38 THE SEARCH FOR LIFE'S ORIGINS Likewise, carbonaceous chondrites may contain several percent (by mass) of organic material, which is the dominant reservoir of carbon and nitrogen in these meteorites. Neither the relatively large abundance nor the complex molecular structure of the carbon- and nitrogen-bearing phases can be ac- counted for by the complete equilibrium model. Indeed, the occurrence of oxidized carbon molecules such as CO and CO2, which have been observed in comets, also cannot be explained by this model. It is therefore necessary to explore nonequilibrium effects on the chemistry of the biogenic elements and compounds in the solar nebula. Among the various nonequilibrium processes pertinent to the solar neb- ula, more research has been done on thermal effects associated with cooling than on other processes such as shock heating, ultraviolet irradiation, solar flares, and lightning. Understanding the effects of these latter processes on the chemistry of the biogenic elements and compounds is important, and much more effort should be devoted to their investigation. Nonequilibrium thermal effects in a cooling parcel of gas and dust in the solar nebula will be favored when the characteristic cooling time (or the characteristic radial mixing time) is less than the characteristic chemical time scales for the gas-phase (tg), gas-solid (tgs), and solid-solid (tSs) reac- tions that may occur inside this parcel. If the characteristic cooling time is tc, this condition can be expressed by the inequalities tc < tg, tc < tgs, and tc < tSs. These inequalities will be favored by low temperatures, fast nebular cooling rates, and fast radial mixing times; for reactions involving solids, the inequalities will also be favored by large grain sizes and fast accretion rates for these grains. How will nonequilibrium thermal effects influence biogenic element chemistry? Some insight into this question can be achieved by considering two reactions that exemplify biogenic element retention by solid grains in a cooling parcel of gas and dust in the solar nebula. First, consider solid- solid reactions: these are likely to be the most sluggish and hence the most susceptible to nonequilibrium effects. The retention of H2O as the hydrous mineral serpentine proceeds by the reaction Mg2SiO4(s) + MgSiO3(s) + 2H2O(g) = Mg3Si2O5(OH)4(s), which, because it requires the transport and reaction of elements between two minerals, may proceed very slowly at low temperatures (400 K) where serpentine is thermodynamically stable in the solar nebula. If this is the case, then tc << tSs may hold, and in the absence of "fast" pathways for forming equal amounts of other hydrated phases, H2O may not be retained in solid grains until below 200 K, when H2O ice becomes stable. This has significant consequences for H2O retention by the terrestrial planets and implies that H2O must be delivered to these planets by icy planetesimals and comets gravitationally scattered in the inner solar system during the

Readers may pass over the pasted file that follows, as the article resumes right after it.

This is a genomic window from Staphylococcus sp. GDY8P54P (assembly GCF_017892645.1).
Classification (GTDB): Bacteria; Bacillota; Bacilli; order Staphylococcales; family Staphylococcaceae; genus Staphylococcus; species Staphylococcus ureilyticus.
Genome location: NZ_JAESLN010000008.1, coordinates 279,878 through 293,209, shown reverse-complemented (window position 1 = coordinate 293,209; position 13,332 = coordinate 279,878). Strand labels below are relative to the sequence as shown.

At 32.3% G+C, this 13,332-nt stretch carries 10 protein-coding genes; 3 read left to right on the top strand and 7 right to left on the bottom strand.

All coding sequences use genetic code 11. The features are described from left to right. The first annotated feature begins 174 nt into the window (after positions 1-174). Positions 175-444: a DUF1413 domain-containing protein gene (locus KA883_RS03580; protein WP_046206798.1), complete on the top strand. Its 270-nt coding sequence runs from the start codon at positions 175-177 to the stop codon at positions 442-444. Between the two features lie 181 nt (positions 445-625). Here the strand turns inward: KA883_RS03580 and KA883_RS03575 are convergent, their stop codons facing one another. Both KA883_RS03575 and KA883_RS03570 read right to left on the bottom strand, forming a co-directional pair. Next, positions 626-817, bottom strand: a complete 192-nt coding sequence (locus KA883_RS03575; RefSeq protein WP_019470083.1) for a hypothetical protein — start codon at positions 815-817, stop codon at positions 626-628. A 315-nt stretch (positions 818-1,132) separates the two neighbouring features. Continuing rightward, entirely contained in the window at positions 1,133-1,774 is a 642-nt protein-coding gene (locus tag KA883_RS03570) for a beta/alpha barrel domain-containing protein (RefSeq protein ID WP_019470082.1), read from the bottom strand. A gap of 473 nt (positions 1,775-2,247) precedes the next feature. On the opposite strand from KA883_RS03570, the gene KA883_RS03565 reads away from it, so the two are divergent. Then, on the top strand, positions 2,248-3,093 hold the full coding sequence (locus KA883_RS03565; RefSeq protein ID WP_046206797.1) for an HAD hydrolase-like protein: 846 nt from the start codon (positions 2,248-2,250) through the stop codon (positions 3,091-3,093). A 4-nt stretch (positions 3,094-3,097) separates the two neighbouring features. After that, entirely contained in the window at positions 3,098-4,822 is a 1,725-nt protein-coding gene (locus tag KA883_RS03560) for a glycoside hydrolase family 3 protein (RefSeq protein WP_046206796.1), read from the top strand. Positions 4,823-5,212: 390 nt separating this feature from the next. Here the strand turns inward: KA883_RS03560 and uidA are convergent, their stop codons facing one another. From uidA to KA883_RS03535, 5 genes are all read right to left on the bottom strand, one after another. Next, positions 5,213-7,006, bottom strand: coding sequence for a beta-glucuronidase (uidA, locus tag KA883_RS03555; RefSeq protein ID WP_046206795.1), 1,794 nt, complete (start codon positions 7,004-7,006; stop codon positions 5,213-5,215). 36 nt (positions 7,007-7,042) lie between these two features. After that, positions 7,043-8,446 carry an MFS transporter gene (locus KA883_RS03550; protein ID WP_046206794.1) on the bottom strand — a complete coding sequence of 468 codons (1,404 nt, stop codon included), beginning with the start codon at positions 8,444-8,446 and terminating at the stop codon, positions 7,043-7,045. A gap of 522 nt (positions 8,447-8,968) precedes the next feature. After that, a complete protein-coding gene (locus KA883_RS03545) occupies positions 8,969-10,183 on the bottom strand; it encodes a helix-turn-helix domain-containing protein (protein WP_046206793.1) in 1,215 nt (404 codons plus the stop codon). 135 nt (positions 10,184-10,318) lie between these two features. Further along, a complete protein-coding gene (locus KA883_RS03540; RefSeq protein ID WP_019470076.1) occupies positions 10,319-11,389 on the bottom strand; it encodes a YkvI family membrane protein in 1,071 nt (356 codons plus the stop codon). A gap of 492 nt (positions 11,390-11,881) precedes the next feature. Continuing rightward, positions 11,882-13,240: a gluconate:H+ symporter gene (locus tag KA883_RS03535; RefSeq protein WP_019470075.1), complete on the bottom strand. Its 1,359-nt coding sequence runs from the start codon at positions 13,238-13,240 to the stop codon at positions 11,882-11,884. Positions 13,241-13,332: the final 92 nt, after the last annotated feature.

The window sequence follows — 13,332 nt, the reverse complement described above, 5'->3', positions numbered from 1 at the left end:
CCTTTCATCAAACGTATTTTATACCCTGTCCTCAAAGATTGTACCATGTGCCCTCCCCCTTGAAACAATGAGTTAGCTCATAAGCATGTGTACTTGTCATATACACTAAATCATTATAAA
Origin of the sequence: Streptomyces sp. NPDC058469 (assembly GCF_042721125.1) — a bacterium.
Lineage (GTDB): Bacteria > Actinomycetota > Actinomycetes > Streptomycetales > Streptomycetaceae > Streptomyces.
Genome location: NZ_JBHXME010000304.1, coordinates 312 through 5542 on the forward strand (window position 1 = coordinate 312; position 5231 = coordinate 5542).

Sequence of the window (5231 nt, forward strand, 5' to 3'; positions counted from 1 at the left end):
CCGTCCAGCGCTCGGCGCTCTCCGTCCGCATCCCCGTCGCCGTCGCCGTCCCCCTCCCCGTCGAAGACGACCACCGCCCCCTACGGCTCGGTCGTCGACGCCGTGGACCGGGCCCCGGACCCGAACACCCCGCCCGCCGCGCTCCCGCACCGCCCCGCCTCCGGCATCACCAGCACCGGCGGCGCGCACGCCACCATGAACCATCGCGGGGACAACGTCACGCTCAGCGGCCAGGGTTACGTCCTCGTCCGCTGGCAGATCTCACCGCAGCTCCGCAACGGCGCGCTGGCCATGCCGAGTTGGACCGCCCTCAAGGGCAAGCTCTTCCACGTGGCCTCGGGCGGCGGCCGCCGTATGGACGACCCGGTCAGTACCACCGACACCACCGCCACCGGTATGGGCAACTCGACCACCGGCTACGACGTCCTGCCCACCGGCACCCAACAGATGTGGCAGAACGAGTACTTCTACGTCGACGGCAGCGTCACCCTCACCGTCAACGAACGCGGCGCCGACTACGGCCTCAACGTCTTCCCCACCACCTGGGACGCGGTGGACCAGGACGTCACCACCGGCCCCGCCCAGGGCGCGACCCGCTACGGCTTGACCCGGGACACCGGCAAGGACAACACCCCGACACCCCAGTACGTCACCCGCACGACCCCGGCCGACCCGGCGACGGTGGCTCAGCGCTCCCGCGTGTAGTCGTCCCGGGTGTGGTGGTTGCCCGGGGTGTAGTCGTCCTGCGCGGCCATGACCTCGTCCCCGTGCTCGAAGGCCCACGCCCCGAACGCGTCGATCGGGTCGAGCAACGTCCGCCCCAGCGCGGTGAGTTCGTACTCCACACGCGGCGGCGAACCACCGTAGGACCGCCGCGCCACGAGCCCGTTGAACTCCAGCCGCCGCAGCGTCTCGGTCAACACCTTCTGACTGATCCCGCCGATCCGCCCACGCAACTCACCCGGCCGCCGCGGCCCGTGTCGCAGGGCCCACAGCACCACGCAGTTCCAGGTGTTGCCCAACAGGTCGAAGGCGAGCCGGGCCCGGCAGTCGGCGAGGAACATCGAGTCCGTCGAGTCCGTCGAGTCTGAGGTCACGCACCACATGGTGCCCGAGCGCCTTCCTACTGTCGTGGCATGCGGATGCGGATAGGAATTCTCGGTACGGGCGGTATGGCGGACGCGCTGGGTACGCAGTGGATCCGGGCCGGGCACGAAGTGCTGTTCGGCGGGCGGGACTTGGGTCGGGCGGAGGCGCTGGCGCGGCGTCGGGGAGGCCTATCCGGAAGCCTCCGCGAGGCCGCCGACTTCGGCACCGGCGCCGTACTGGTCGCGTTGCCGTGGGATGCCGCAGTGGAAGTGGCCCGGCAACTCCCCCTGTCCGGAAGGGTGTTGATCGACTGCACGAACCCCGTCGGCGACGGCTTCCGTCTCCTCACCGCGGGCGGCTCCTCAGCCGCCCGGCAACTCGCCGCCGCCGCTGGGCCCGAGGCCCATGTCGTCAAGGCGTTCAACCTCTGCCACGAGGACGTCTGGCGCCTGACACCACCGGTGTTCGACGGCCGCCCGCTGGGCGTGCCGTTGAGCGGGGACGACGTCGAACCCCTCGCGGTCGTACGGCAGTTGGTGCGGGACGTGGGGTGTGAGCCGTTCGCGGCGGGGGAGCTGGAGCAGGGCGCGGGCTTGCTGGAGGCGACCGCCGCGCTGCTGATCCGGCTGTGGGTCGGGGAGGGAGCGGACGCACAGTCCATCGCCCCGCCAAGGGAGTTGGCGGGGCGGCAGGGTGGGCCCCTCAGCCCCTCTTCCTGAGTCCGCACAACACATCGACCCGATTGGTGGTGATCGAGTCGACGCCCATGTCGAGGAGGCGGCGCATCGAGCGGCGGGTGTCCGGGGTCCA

THE COSMIC HISTORY OF THE BIOGENIC ELEMENTS AND COMPOUNDS 39 later stages of planetary accretion. It may be shown that a similar conclu- sion applies to these planets' sulfur inventories. An exemplary gas-gas reaction is the conversion of CO to CH4: CO(g) + 3H2(g) = CH4(g) + H2O(g). Kinetic inhibition of the conversion of CO to CH4 has in fact been studied quantitatively; for estimates of the nebular cooling time tc consistent with estimates of the nebular lifetime, and for estimates of the nebular radial mixing time tm consistent with subsonic radial mixing, only a few percent of the available CO can be converted to CH4 before this reaction is quenched. However, in this instance the failure to achieve equilibrium may make the retention of carbon by planetary-forming materials in the inner regions of the nebula easier instead of more difficult. The homogeneous gas-phase conversions between CO and CO2 can continue down to relatively low tem- peratures, leading to the presence of several percent of carbon as CO2 in fact, more carbon can be present as CO2 than as CH4. In turn, the CO2 can condense as a solid or it can undergo further reactions with H2O leading to the formation of a clathrate hydrate or reactions with NH3 leading to the formation of either ammonium bicarbonate (NH4HCO3) or ammonium car- bamate (NH4CO2NH2~. The latter two species would be readily incorpo- rated into the first H2O-ice-rich condensate, providing four major biogenic elements (H. C, N. O) and the presence of an aqueous phase in small bodies such as comets and asteroids. Also, the presence of metastable CO inside the CH4 stability field leads to supersaturation of elemental carbon in the gas phase, which can be relieved by the formation of organic material, as in the Fischer-Tropsch reaction, or by shock heating from lightning. In fact, the implications of the failure to achieve chemical equilibrium between nebular gas and grains are important in a much broader context. For example, if the accreting interstellar gas is not chemically equilibrated before the condensable components of this gas are incorporated into solid grains, then the chemical and isotopic diversity present in this fraction of the gas will be preserved until some point in the future—perhaps until a volatile-rich cometary body impacts the Earth. Given the relative rapidity of gas-solid condensation reactions (especially when "rocky" condensation nuclei may already be present in the outer regions of the solar nebula) and the sluggishness of molecule-molecule and molecule-radical reactions at the low temperature (<100 K) predicted, in the outer solar nebula, nonequilib- rium effects may be the rule rather than the exception. Other inherently nonequilibrium processes, such as photochemistry, so- lar flares, lightning, coronal discharges, and planetesimal impacts, must also be considered for their influences on biogenic element chemistry in the solar nebula. In general, the net effect of such processes will be to increase molecular complexity and diversity over that expected if the chemistry of